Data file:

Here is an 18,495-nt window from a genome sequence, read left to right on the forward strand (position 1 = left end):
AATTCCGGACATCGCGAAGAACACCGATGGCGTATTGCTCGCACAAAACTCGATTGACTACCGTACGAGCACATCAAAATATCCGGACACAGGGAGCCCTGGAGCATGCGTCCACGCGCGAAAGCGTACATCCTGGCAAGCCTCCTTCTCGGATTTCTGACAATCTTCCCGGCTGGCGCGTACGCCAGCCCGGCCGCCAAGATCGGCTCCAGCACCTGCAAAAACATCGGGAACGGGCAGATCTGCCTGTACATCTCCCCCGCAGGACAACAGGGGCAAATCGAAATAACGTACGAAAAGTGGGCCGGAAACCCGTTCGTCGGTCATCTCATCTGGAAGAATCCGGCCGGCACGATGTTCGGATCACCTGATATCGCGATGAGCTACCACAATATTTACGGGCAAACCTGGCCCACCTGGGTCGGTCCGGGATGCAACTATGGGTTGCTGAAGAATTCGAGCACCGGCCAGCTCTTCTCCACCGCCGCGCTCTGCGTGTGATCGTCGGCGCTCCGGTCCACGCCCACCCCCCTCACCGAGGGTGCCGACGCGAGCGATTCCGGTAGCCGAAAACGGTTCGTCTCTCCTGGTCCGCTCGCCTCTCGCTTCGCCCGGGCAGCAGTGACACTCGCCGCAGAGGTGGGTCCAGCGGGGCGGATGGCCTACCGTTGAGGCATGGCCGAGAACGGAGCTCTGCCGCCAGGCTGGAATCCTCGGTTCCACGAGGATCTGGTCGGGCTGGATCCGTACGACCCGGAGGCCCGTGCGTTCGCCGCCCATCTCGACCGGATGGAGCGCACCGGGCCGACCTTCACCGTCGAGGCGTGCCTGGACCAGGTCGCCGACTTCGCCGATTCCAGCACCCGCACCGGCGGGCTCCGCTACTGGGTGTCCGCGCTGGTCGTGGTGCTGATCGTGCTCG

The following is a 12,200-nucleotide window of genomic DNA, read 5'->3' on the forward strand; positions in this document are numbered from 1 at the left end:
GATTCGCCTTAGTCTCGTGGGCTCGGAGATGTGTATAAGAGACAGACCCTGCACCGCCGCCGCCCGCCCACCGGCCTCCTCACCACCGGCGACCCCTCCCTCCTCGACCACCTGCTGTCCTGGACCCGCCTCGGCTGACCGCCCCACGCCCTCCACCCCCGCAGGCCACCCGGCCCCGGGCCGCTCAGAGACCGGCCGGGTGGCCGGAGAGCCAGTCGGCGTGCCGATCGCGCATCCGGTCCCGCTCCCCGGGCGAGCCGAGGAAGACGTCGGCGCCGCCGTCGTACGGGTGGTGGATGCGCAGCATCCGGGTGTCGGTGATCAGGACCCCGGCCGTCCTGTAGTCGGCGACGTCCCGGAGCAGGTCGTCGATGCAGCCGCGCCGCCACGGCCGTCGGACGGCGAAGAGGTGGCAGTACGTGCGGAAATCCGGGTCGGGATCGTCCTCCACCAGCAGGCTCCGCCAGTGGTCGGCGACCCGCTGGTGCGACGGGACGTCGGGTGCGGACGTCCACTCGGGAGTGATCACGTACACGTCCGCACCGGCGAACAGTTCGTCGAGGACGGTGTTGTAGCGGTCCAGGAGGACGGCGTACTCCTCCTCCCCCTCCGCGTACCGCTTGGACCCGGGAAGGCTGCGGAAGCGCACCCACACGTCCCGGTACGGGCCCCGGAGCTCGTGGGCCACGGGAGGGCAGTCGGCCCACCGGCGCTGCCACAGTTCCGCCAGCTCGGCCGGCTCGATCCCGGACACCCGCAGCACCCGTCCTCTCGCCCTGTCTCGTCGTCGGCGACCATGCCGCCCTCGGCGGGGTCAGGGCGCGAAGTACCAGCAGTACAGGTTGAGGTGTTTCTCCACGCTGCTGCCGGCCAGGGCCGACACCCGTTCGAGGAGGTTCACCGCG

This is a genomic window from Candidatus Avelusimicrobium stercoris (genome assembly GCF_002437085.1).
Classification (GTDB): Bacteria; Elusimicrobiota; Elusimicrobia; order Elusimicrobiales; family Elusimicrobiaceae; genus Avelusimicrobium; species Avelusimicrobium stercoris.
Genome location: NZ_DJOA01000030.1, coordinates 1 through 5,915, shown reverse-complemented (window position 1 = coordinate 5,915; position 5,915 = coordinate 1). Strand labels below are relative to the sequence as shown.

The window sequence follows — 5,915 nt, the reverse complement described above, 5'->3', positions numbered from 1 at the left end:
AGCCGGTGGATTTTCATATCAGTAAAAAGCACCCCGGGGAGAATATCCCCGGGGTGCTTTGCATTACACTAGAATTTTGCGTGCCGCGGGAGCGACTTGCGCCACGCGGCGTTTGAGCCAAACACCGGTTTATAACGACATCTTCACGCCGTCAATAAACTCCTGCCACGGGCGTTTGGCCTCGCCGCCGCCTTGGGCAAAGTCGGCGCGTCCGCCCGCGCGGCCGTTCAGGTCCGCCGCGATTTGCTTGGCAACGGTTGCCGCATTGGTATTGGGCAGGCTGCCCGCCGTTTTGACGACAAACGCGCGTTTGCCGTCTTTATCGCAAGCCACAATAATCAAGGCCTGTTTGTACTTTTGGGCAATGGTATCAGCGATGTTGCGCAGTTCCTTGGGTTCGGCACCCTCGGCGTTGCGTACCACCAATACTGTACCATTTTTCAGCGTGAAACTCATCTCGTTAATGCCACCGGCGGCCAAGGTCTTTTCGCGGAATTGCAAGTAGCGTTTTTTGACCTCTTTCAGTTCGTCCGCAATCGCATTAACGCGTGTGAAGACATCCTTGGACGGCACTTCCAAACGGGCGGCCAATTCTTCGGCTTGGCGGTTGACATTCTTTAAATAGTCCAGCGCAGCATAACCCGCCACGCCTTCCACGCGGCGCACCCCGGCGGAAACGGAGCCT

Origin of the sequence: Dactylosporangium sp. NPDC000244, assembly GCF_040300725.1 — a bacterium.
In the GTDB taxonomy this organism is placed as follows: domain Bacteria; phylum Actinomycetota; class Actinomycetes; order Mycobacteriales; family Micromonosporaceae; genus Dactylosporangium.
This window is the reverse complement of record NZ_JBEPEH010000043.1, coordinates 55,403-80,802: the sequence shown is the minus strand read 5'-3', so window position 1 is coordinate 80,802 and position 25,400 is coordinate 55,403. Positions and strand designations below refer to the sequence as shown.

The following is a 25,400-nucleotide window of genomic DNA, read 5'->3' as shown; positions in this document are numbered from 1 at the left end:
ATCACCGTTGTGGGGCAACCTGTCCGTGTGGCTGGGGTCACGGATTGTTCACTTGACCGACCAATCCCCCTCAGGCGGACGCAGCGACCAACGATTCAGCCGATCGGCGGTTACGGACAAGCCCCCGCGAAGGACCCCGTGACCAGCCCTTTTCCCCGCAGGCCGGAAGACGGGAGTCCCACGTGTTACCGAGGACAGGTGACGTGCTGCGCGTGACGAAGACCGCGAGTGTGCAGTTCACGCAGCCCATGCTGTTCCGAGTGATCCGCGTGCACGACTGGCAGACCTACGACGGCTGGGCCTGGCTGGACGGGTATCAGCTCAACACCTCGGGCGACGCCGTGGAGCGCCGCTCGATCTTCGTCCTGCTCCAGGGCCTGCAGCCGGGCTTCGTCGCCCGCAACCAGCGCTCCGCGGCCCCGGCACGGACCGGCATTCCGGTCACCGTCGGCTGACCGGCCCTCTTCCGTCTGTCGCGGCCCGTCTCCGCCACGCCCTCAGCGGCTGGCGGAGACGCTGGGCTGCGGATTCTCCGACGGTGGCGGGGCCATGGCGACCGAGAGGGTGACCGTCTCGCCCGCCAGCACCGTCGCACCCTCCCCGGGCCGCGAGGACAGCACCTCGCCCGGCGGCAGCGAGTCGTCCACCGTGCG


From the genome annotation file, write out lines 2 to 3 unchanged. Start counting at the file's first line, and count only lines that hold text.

AATTCCGGACATCGCGAAGAACACCGATGGCGTATTGCTCGCACAAAACTCGATTGACTACCGTACGAGCACATCAAAATATCCGGACACAGGGAGCCCTGGAGCATGCGTCCACGCGCGAAAGCGTACATCCTGGCAAGCCTCCTTCTCGGATTTCTGACAATCTTCCCGGCTGGCGCGTACGCCAGCCCGGCCGCCAAGATCGGCTCCAGCACCTGCAAAAACATCGGGAACGGGCAGATCTGCCTGTACATCTCCCCCGCAGGACAACAGGGGCAAATCGAAATAACGTACGAAAAGTGGGCCGGAAACCCGTTCGTCGGTCATCTCATCTGGAAGAATCCGGCCGGCACGATGTTCGGATCACCTGATATCGCGATGAGCTACCACAATATTTACGGGCAAACCTGGCCCACCTGGGTCGGTCCGGGATGCAACTATGGGTTGCTGAAGAATTCGAGCACCGGCCAGCTCTTCTCCACCGCCGCGCTCTGCGTGTGATCGTCGGCGCTCCGGTCCACGCCCACCCCCCTCACCGAGGGTGCCGACGCGAGCGATTCCGGTAGCCGAAAACGGTTCGTCTCTCCTGGTCCGCTCGCCTCTCGCTTCGCCCGGGCAGCAGTGACACTCGCCGCAGAGGTGGGTCCAGCGGGGCGGATGGCCTACCGTTGAGGCATGGCCGAGAACGGAGCTCTGCCGCCAGGCTGGAATCCTCGGTTCCACGAGGATCTGGTCGGGCTGGATCCGTACGACCCGGAGGCCCGTGCGTTCGCCGCCCATCTCGACCGGATGGAGCGCACCGGGCCGACCTTCACCGTCGAGGCGTGCCTGGACCAGGTCGCCGACTTCGCCGATTCCAGCACCCGCACCGGCGGGCTCCGCTACTGGGTGTCCGCGCTGGTCGTGGTGCTGATCGTGCTCG

The following is a 12,200-nucleotide window of genomic DNA, read 5'->3' on the forward strand; positions in this document are numbered from 1 at the left end: